I was so pleased to celebrate International Literacy Day and the launch of Liberia’s National Reading Campaign at the Gray D. Allison School in Monrovia on September 6. While International Literacy Day only happens once a year, our collective efforts to ensure that every child and young person has the opportunity to learn to read requires the ongoing commitment and action of all education stakeholders, be they Ministry of Education officials, donors, teachers, parents or the students themselves. That is why I commend the Ministry of Education for launching the National Reading Campaign and introducing a National Reading Week on September 8, International Literacy Day. It is my hope that during National Reading Week and throughout the two-year National Reading Campaign and beyond, individuals and communities across Liberia will join us in fostering a culture of reading across all levels of society, regardless of age and educational background.
Globally, more than 700 million adults are unable to read these words, and two-thirds of them are women. In Liberia the literacy rate is only 59.4% for individuals aged 15 years and older . As President Ellen Johnson Sirleaf stated at the launch, improving the literacy of the young people in the country is an urgent matter that requires immediate attention. It is our goal to continue working with the Government of Liberia to combat illiteracy and poor reading outcomes by strengthening teaching techniques, providing reading materials, developing curricula and conducting assessments that measure impact of reading interventions.
Reading is the foundation for all future learning, and yet, many students in Liberia are not mastering this critical and basic skill. Students across the grades are failing tests not necessarily because they do not know the answer but because they cannot read the question. Research on student reading performance indicate that in order for children to read with comprehension, they should be reading, at the very minimum, 45-60 words per minute, or about one word per second. However, here in Liberia, second and third graders on average read about 10-20 words per minute. Improving student reading skills is a priority for USAID’s investment in Liberia and we know that we will have to fortify our efforts to see continued improvements in reading among Liberia’s children and youth.
One of the slogans of the National Reading Campaign is “learn to read, read to learn.” Early grade reading competency is critical for children’s continued retention and success in future grades. As President Sirleaf has stated, it is now time for all Liberians to tackle the issue of quality education; we need to ensure children are not only attending school but are being equipped with strong reading skills that will enable them to become successful students and lifelong learners.
In Liberia, we are not just focused on reading in the early grades, our efforts also reach youth who have either dropped out or never attended primary school. These alternative basic education programs support learners in literacy, numeracy, work readiness, and life skills. The dedication we have seen from these learners far surpassed our expectations. Young men and women attend night classes for three and a half hours, three nights a week while they maintain internships, provide food for their families and still somehow have time to participate in youth groups and mentorships. Their drive and determination is a great example of the Liberian spirit and shows their commitment to improving their lives through education. By learning to read themselves, women in particular will raise healthier families and will be equipped to advocate for their children’s education.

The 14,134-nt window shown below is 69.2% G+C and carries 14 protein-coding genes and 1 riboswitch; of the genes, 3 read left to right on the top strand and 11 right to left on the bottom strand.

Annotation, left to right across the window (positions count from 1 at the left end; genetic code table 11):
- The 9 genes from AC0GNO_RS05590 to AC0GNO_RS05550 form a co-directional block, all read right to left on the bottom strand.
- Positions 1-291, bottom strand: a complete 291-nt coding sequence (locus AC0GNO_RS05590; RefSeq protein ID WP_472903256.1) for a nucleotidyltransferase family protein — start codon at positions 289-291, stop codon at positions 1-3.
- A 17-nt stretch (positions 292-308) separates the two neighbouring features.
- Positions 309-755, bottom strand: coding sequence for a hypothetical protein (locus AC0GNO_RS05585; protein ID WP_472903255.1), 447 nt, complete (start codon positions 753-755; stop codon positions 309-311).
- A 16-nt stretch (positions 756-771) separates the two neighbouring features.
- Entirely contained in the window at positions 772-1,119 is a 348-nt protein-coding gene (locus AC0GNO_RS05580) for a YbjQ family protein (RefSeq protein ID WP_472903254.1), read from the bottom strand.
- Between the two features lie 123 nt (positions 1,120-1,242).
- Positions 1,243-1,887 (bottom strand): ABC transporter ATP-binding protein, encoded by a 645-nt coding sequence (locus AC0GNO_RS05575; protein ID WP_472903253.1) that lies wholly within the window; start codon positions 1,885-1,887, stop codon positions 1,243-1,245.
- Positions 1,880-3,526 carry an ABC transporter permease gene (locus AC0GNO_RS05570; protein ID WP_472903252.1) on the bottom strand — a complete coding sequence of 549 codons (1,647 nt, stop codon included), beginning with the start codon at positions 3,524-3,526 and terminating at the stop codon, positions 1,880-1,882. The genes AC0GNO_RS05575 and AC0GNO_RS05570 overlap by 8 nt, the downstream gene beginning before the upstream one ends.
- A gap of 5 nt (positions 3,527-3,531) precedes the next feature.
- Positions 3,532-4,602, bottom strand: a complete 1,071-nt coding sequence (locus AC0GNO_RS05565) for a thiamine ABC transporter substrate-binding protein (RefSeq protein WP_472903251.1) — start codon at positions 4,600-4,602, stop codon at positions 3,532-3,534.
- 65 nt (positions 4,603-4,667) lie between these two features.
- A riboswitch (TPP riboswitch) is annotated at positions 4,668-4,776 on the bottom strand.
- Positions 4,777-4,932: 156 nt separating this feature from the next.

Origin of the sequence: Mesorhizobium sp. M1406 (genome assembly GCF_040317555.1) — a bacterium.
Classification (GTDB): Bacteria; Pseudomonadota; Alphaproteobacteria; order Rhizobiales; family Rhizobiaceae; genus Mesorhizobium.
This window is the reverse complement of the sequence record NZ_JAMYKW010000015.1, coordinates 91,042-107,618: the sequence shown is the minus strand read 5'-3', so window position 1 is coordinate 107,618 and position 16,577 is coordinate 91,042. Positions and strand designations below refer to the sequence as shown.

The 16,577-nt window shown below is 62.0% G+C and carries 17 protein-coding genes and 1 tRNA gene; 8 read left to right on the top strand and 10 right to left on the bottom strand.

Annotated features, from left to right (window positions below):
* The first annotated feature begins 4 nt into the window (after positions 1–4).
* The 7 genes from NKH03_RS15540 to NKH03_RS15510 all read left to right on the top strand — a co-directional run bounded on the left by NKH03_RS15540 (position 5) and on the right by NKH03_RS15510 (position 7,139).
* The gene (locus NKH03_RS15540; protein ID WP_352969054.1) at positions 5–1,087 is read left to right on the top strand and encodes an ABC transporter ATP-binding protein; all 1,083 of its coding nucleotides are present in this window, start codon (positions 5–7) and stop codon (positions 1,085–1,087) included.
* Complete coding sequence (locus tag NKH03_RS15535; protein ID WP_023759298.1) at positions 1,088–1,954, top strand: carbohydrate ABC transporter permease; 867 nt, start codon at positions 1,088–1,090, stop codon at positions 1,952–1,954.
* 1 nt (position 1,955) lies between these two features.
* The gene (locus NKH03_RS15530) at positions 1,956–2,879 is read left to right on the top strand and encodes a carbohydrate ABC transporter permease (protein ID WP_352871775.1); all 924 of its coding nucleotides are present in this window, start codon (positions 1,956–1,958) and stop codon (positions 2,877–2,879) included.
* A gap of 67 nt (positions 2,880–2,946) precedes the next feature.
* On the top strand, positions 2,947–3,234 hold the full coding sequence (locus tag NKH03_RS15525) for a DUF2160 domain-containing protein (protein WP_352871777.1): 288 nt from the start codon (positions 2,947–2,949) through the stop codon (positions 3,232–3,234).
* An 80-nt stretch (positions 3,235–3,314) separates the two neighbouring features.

When young people become literate, they are better prepared to secure jobs that provide sustainable, fulfilling livelihoods. When a child learns to read, it fosters creativity and imagination and unlocks her potential to succeed in other key subjects, including math, science, English and history. Providing education and foundational skills at an early age has the potential to generate significant economic growth and stability for Liberia. But it does not stop at the early grades nor does it stop with students and teachers. Liberia’s leaders and policy makers have also committed to improving education at all levels, primary, secondary and tertiary. The Embassy and I are committed to working with the Liberian government to increase equitable educational access and to improve education quality. Building a child-friendly educational system that extends the opportunity to learn to every student is not easy, but with the steadfast commitment of all Liberians and Liberia’s partners, we will see this goal become a reality.
I encourage each of us to take time to reflect on how “reading brightens your life” and how as individuals we can help contribute and support a culture of reading in Liberia. Whether it is through taking time to read with your family or volunteering to read at a local school or community center; supporting local authors and illustrators; assisting with your community or local school’s participation in reading and writing competitions; donating books and learning materials or organizing book fairs and book swaps, we can all play a role in igniting a passion for reading and lifelong learning.